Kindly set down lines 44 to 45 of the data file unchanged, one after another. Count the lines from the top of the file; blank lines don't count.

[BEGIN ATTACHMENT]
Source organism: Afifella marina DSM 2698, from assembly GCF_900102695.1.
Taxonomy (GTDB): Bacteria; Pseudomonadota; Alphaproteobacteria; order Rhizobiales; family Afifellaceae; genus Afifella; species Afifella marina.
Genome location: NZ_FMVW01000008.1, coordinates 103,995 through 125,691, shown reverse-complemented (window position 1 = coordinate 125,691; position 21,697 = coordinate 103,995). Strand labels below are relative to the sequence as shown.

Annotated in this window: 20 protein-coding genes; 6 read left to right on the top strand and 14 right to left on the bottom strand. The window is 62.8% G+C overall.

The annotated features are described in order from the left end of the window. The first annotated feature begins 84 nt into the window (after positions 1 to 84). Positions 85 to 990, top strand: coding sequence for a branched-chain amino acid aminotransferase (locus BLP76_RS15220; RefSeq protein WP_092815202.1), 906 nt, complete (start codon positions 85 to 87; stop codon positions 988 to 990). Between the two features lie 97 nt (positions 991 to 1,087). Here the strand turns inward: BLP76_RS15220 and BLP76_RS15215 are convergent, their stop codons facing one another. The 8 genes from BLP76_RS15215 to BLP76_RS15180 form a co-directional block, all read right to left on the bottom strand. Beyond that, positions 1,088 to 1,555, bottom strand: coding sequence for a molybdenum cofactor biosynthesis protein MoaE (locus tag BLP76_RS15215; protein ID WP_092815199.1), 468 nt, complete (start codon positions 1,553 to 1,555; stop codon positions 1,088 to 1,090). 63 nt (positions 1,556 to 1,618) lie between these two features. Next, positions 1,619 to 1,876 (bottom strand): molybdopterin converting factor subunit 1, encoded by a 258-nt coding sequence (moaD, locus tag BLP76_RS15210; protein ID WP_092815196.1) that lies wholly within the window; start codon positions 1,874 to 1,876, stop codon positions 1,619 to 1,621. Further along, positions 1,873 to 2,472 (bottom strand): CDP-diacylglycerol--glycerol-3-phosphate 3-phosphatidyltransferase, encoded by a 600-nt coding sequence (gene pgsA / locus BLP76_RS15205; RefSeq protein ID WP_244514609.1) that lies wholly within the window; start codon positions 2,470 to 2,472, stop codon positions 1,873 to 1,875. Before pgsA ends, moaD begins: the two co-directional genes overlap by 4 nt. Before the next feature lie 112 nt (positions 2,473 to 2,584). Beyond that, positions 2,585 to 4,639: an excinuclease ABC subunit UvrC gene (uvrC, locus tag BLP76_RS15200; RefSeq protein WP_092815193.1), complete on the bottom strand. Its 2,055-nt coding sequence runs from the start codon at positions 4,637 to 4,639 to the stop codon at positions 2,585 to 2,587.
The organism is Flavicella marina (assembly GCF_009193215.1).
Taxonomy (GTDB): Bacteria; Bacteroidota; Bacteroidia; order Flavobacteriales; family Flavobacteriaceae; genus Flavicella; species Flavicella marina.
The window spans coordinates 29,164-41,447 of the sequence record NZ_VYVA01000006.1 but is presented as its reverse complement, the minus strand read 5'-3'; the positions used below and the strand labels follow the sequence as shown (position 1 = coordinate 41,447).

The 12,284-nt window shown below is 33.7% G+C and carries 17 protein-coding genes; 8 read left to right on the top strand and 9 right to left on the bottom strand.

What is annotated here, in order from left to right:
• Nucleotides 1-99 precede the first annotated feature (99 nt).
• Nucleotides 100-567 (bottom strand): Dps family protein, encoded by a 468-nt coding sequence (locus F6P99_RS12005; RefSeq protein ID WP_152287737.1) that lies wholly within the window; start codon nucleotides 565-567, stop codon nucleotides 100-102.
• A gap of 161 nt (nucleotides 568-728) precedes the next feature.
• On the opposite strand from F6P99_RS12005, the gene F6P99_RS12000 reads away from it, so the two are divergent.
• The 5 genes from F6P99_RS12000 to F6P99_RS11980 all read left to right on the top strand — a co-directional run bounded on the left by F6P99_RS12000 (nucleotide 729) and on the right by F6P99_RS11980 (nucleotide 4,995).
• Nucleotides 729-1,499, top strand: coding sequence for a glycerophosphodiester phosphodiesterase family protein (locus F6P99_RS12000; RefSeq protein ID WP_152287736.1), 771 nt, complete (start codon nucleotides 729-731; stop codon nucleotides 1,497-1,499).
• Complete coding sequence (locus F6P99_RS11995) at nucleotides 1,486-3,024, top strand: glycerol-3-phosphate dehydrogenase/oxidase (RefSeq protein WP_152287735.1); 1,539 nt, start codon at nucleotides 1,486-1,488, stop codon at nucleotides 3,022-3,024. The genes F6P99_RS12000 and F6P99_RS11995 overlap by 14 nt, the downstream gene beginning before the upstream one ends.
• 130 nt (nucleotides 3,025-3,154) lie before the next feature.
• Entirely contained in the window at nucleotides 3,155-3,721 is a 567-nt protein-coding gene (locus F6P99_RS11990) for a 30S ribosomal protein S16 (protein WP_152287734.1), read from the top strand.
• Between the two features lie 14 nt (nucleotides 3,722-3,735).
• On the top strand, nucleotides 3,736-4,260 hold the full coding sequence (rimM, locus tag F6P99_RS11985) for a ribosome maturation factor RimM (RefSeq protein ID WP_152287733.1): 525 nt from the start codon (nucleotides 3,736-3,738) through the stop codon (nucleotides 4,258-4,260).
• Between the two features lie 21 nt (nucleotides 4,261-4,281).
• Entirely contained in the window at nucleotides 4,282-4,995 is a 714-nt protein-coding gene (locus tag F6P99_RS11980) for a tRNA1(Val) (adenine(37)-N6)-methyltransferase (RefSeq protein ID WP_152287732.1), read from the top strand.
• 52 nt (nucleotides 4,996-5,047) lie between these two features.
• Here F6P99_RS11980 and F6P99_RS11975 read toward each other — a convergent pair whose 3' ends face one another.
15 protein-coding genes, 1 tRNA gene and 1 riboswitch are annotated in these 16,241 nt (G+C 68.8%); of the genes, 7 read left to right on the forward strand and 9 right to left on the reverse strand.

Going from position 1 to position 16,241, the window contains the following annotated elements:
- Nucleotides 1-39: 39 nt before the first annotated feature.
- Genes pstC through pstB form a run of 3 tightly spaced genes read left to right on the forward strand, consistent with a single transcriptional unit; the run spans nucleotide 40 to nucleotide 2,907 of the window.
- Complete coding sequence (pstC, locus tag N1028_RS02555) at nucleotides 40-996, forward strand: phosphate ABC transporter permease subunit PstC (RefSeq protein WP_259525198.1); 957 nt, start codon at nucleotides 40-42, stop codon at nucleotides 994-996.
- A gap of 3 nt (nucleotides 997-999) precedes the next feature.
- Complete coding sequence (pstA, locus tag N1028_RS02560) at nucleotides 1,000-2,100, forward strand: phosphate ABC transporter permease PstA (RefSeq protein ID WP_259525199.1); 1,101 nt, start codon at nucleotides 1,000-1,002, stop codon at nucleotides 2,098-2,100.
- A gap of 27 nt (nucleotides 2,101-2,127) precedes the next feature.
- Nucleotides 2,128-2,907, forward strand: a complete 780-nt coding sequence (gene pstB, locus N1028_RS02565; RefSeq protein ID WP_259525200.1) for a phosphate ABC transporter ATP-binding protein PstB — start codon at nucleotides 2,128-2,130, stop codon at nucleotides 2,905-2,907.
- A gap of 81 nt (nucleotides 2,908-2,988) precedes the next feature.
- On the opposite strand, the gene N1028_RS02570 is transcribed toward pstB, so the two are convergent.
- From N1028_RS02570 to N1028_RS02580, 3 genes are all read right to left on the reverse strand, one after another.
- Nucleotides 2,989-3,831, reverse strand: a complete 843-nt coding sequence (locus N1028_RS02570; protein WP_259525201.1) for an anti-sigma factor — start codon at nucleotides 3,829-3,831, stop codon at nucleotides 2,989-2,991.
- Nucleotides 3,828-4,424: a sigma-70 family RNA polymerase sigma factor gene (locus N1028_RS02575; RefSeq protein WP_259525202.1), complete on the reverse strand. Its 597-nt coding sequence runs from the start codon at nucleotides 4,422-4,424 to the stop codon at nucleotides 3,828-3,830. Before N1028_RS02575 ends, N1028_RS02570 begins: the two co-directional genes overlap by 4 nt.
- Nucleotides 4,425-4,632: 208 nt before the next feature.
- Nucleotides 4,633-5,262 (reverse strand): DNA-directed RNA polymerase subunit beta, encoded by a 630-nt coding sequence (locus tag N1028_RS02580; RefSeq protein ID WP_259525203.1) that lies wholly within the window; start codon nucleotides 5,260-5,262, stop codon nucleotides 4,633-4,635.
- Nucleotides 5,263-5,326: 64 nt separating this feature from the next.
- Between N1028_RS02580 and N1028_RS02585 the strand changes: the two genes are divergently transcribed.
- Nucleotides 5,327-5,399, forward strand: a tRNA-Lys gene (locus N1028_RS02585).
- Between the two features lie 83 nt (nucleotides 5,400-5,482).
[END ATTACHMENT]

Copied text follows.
- Nucleotides 5,327-5,399, forward strand: a tRNA-Lys gene (locus N1028_RS02585).
- Between the two features lie 83 nt (nucleotides 5,400-5,482).